Miss-Lou taking advantage of agritourism
Published 12:20 am Monday, September 17, 2007
VIDALIA — What may seem like backbreaking field work for some may in fact be the ideal vacation for others, and some in the Miss-Lou hope to use agriculture as a way to attract tourists.
Rural agricultural tourism — agritourism — is a growing trend, and according to the U.S. Department of Agriculture, 62 percent of Americans traveled to a rural area within a three-year period.
Hoping to use the area’s agricultural backbone — among other things — as a way to bring more tourism to the Miss-Lou, the Miss-Lou Rural Tourism Association was formed in August.
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Lynette Tanner, an at-large director for the association who owns and operates Frogmore Plantation, said she understands that locals might not appreciate the concept of touring a farm as much someone from outside the area.
“A lot of southerners might feel like they already know everything there is about agriculture,” she said. “Of course we have — and want —southern tourism, but by and large the bulk of tourism comes from the north, from California and from Europe.”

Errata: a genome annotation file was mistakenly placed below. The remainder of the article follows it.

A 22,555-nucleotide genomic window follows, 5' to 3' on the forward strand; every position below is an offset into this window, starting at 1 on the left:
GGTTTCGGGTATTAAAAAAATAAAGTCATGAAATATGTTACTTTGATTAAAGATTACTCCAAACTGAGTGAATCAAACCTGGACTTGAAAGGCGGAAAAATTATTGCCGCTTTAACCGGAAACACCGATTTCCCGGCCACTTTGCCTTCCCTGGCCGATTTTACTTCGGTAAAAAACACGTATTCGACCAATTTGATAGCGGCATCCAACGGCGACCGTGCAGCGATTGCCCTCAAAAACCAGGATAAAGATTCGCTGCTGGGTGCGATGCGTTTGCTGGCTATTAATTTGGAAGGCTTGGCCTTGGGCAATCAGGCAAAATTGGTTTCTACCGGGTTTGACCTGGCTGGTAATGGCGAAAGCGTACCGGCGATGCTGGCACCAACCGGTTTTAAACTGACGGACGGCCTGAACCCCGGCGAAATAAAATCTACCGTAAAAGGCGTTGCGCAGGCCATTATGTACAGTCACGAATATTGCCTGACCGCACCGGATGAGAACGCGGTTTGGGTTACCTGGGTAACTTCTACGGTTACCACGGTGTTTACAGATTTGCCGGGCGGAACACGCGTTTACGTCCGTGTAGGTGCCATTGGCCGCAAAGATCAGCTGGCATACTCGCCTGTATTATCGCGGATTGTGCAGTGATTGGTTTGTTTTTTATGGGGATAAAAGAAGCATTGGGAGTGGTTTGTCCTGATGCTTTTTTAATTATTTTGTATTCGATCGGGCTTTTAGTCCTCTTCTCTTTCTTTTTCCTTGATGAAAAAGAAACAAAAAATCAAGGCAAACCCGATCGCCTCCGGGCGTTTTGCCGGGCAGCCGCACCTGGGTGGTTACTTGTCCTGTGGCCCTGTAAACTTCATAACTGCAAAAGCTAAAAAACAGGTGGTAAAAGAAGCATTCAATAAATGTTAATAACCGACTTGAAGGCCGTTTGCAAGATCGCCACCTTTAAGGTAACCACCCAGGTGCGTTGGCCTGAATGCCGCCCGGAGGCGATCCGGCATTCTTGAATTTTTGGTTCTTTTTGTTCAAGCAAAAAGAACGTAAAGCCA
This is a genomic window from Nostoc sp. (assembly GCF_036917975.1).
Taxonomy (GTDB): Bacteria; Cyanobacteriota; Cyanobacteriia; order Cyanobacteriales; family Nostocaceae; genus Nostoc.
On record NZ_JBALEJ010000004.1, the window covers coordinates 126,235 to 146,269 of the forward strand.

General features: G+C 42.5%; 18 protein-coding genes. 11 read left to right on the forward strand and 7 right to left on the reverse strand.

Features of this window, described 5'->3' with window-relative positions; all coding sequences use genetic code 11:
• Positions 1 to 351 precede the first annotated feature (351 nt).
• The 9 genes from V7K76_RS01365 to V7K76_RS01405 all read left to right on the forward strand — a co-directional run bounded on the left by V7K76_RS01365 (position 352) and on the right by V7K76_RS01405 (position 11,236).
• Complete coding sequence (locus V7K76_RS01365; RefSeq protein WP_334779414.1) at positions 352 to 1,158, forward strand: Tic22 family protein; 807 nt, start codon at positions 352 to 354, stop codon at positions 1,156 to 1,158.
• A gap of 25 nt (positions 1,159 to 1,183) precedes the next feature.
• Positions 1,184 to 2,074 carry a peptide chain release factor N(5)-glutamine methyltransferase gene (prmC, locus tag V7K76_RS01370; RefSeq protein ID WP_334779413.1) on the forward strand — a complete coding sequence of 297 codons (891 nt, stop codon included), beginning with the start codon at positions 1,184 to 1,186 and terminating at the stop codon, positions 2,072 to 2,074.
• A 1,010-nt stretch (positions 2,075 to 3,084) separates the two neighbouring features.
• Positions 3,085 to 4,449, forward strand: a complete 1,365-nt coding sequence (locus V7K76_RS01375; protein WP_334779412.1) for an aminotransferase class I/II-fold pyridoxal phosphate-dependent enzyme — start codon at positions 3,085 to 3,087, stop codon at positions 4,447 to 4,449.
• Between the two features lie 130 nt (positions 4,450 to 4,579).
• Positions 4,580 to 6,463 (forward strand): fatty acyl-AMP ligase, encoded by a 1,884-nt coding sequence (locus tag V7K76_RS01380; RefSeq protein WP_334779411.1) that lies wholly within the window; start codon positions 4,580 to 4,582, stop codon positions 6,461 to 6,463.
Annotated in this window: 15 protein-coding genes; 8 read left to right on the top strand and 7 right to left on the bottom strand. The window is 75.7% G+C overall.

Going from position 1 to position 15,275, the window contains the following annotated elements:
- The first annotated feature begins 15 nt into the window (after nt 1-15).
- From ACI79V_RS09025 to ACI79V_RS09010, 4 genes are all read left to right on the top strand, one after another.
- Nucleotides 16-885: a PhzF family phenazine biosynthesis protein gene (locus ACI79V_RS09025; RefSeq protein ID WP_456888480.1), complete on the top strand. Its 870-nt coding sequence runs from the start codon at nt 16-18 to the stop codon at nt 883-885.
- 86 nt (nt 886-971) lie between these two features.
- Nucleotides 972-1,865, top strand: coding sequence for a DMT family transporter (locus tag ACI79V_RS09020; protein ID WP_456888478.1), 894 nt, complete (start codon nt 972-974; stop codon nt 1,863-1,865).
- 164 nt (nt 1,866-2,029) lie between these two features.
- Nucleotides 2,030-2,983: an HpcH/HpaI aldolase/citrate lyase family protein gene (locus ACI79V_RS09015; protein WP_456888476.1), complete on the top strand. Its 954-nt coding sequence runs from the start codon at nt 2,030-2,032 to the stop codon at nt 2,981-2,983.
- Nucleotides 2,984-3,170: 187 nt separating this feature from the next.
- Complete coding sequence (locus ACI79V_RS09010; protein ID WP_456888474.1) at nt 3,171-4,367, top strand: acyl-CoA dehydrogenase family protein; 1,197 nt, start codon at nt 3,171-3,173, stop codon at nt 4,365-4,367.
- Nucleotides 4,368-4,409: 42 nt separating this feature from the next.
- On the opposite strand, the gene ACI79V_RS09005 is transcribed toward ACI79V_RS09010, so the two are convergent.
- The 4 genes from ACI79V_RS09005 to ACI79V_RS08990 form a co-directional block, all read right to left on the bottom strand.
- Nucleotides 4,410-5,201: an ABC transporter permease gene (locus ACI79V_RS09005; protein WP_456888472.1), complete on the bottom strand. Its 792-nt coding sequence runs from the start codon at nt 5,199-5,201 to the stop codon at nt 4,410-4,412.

One of the notable elements of the agritourism industry is that many farms allow tourists to do some farm work, or at least pretend to. For example, at Frogmore — which has a historic cotton gin tour but is also a working modern plantation — those who tour the plantation are given the opportunity to hand-pick cotton.
Tanner said she believes at least part of the interest in agritourism comes from a cultural paradigm shift, wherein most of the public is no longer involved in agriculture.
“Today people are no longer deeply involved in agriculture,” she said. “In 1900, there was a significant number more people involved in it, but today less than two percent of the population are.”
Others might do the agricultural tours — especially the historical ones — for sentimental reasons, Tanner said.
“A lot of older people might come out and reminisce about their younger years when they would work on a farm or visit a grandparents farm,” she said. “Those were good times for them, and they want to revisit those times and enjoy a bit of a slower time.”